2020 Dem Pushes for Reparations During Town Hall — Host Reminds Him It Could Cost Taxpayers ‘Trillions’

During a town hall on Thursday, 2020 Democratic candidate Julian Castro spoke out about his support of reparations for slave descendants, but CNN host Don Lemon didn’t forget to point out that such a plan could cost taxpayers “trillions.”

The former HUD secretary joined a group of other 2020 candidates who have given their support to the bill. When asked about his reasoning, Castro claimed that he did not believe the issue had ever been fully addressed.

“I believe that we have never fully addressed in this country the original sin of slavery, and that because of that, we have never truly healed as a country,” said Castro.

Castro compared the reparations to paying back people for their property.

“I’ve said if we compensate people under our Constitution if we take their property, why wouldn’t you compensate for people who actually were considered property?”

He then pointed out that although slavery ended hundreds of years ago, there was still a debt to be paid.

“Even though we weren’t there in past generations, we’ve inherited a lot of moral assets, but we’ve also inherited some moral debts. And one of those debts that we’ve never paid is the debt of that original sin.”

However, Lemon pointed out that experts say that there is no way to address the issue without costing taxpayers trillions of dollars. Castro completely sidestepped the question, however, instead saying that he was for recognizing what happened.


“I think what Americans would be okay with is some sort of acknowledgment, first of all, an apology for what happened, and some sort of direct acknowledgment of the pain that was caused,” said Castro.

Castro also claimed that he would support legislation by Sen. Cory Booker (D-N.J.) that suggested forming a commission to research what measures could be taken. However, this bill received widespread criticism from Republicans who called the bill “impossible” to pay for while speaking with HuffPost.

“Essentially a conversation about reparations is just something that’s not even a realistic possibility, so it’s something I don’t think we spend any time conversing on,” Senator Tim Scott (R-S.C.) dismissed the notion.


  1. In related news Georgetown U., annual tuition $54k+, has voted a $27+ per semester fee to fund reparations. Note that students are paying for this, not a university with an endowment of $1.7 billion. No word on exemptions for people of color OR foreign-students who had nothing to do with slavery.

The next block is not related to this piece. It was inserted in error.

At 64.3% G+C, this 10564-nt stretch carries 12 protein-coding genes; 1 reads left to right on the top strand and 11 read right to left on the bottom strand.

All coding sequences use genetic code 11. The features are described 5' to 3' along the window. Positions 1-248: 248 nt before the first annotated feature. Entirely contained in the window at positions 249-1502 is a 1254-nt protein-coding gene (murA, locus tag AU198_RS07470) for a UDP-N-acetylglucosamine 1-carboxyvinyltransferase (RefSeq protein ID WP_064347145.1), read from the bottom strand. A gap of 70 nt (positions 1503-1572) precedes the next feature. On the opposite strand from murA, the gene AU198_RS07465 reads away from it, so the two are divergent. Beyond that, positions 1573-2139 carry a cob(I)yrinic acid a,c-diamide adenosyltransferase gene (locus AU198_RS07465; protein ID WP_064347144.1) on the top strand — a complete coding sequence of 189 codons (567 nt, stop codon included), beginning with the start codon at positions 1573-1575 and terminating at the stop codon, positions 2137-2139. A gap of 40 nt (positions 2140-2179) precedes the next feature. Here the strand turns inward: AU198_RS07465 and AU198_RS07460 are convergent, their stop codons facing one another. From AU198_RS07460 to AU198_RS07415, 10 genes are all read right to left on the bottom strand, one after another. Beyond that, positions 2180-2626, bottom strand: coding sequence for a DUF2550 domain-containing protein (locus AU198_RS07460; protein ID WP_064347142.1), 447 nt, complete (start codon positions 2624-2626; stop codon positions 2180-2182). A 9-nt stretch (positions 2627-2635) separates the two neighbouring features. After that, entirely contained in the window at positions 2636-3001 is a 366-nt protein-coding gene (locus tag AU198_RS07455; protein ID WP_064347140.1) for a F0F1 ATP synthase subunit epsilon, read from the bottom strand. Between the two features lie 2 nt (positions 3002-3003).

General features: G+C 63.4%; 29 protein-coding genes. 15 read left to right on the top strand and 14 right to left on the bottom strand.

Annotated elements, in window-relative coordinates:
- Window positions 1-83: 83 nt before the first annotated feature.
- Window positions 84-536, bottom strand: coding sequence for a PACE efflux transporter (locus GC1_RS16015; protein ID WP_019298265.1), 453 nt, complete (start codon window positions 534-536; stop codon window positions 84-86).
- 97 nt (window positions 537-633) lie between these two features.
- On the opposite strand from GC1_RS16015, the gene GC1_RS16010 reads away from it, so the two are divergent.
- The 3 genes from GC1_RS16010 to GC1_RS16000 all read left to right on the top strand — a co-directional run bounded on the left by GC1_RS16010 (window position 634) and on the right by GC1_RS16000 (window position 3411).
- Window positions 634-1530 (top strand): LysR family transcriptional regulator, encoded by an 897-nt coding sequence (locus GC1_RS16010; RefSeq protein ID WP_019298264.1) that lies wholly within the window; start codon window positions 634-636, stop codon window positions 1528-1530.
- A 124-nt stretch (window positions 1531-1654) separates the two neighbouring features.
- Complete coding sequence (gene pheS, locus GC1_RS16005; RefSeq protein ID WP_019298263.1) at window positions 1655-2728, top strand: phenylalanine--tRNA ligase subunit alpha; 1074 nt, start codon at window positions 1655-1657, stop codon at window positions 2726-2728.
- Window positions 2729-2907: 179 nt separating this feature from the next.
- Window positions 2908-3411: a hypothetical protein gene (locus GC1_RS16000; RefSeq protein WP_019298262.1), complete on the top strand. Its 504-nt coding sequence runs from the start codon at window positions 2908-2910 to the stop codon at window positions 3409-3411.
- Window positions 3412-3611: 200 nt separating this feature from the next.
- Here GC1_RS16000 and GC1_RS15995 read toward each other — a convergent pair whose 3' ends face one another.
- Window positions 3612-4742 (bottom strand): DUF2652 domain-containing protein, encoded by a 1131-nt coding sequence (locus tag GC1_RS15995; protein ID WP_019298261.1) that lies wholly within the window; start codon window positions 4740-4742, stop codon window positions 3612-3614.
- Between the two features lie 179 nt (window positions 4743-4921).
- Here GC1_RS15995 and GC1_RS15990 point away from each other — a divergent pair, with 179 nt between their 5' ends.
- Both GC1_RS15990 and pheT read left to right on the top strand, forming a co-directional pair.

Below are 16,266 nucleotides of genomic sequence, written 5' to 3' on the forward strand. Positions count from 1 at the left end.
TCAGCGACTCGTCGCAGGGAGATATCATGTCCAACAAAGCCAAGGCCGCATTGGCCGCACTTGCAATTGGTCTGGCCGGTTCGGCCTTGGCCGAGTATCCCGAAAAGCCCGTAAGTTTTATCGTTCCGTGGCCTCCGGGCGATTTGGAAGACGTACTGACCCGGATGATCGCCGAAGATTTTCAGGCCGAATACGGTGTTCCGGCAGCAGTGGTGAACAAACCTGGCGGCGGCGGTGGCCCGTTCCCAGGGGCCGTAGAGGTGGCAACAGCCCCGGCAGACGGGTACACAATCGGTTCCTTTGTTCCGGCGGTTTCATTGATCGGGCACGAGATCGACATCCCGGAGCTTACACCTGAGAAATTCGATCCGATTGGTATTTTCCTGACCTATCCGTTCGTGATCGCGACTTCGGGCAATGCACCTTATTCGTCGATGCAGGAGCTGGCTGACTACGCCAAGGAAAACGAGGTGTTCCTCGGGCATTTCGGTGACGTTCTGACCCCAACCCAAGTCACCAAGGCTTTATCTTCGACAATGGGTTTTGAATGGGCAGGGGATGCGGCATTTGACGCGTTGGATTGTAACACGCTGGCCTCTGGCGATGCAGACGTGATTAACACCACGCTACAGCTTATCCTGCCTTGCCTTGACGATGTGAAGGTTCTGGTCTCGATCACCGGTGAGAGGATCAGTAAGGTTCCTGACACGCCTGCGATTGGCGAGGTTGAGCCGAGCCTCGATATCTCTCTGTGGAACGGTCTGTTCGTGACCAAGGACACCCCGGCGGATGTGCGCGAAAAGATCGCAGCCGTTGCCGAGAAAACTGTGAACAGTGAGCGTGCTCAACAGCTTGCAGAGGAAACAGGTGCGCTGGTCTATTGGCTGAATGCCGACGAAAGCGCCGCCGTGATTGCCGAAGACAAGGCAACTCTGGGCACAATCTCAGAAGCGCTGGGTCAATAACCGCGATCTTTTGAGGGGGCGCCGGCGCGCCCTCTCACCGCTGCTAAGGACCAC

2. Julian, you racial supremacist panderer. And loser.

    Your family’s and your own affiliations with La Raza say it all. The group’s motto (translated): “For the race, everything, outside the race, nothing.” eerily parallels the words of the National Socialists, Fascism, and Islam. q.v. “Everything within the state, nothing outside the state, nothing against the state.”
    q.q.v “Ein volk, ein reich, ein Fuhrer”

    1. “We will either find a way, or make one” – Hannibal.

      Another Socialist following along in lockstep spreading his philosophy for votes from the dependent low-IQ, low information “Gimme more free stuff” voter.

  3. You Socialist bobblehead. Just like the others supporting reparations you lack the most basic terms. Who, how much, how to pay. This means you’re simply sucking up to other bobbleheads who MIGHT vote for you.

  4. Are only those whose ancestors were slaveholders responsible for reparation?

    What about those who came AFTER the Civil War?

    If reparations are to be made, the government should charge for 1. the costs of liberating them (with interest) and 2. reparations to those whose ancestors died fighting for the Union.

  5. A commission. At taxpayer expense. More pandering bullshit.

    Reparations SHOULD be paid by all surviving slaveowners to all surviving slaves. Period. Here’s the rub. Blacks, whites, and Native Americans held slaves. The NAs continued to do so long after the Civil War ended.

    Who pays who? How much? Being black does not equate to having slave ancestors and some were actually slaveholders.

  6. Instead of trying to live back in the 1860’s, why don’t these so-called politicians consider fixing the problems of TODAY – as in 2019. And why should we pay money to the many generations who came AFTER slavery? And how would it be possible to discern who now is a descendant of a pre-1860’s slave?

Comments are closed.